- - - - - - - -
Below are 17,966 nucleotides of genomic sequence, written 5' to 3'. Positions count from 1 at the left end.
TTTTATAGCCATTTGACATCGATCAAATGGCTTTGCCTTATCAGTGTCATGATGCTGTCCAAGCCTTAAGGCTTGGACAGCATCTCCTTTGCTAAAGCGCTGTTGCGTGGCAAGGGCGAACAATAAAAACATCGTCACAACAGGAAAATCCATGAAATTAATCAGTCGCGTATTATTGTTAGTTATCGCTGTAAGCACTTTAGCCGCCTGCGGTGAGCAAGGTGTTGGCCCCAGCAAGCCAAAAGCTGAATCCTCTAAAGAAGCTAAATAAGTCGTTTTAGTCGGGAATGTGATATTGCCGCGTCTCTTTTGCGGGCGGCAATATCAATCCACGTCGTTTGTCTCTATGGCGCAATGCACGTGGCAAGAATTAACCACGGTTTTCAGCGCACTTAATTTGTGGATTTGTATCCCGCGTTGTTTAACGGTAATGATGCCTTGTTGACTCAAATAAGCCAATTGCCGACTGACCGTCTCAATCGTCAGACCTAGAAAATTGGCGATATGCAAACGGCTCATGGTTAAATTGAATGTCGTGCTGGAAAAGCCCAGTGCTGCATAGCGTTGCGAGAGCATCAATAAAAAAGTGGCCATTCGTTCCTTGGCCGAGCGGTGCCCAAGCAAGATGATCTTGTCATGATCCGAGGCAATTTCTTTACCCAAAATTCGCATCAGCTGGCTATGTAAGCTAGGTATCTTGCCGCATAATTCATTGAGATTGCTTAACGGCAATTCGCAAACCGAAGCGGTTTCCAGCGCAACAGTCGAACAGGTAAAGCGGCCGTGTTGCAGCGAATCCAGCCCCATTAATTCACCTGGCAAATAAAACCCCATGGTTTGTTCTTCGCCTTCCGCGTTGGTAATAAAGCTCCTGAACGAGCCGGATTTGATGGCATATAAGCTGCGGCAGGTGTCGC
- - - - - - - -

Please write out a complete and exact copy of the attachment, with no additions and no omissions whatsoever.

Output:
Below are 17,966 nucleotides of genomic sequence, written 5' to 3'. Positions count from 1 at the left end.
TTTTATAGCCATTTGACATCGATCAAATGGCTTTGCCTTATCAGTGTCATGATGCTGTCCAAGCCTTAAGGCTTGGACAGCATCTCCTTTGCTAAAGCGCTGTTGCGTGGCAAGGGCGAACAATAAAAACATCGTCACAACAGGAAAATCCATGAAATTAATCAGTCGCGTATTATTGTTAGTTATCGCTGTAAGCACTTTAGCCGCCTGCGGTGAGCAAGGTGTTGGCCCCAGCAAGCCAAAAGCTGAATCCTCTAAAGAAGCTAAATAAGTCGTTTTAGTCGGGAATGTGATATTGCCGCGTCTCTTTTGCGGGCGGCAATATCAATCCACGTCGTTTGTCTCTATGGCGCAATGCACGTGGCAAGAATTAACCACGGTTTTCAGCGCACTTAATTTGTGGATTTGTATCCCGCGTTGTTTAACGGTAATGATGCCTTGTTGACTCAAATAAGCCAATTGCCGACTGACCGTCTCAATCGTCAGACCTAGAAAATTGGCGATATGCAAACGGCTCATGGTTAAATTGAATGTCGTGCTGGAAAAGCCCAGTGCTGCATAGCGTTGCGAGAGCATCAATAAAAAAGTGGCCATTCGTTCCTTGGCCGAGCGGTGCCCAAGCAAGATGATCTTGTCATGATCCGAGGCAATTTCTTTACCCAAAATTCGCATCAGCTGGCTATGTAAGCTAGGTATCTTGCCGCATAATTCATTGAGATTGCTTAACGGCAATTCGCAAACCGAAGCGGTTTCCAGCGCAACAGTCGAACAGGTAAAGCGGCCGTGTTGCAGCGAATCCAGCCCCATTAATTCACCTGGCAAATAAAACCCCATGGTTTGTTCTTCGCCTTCCGCGTTGGTAATAAAGCTCCTGAACGAGCCGGATTTGATGGCATATAAGCTGCGGCAGGTGTCGC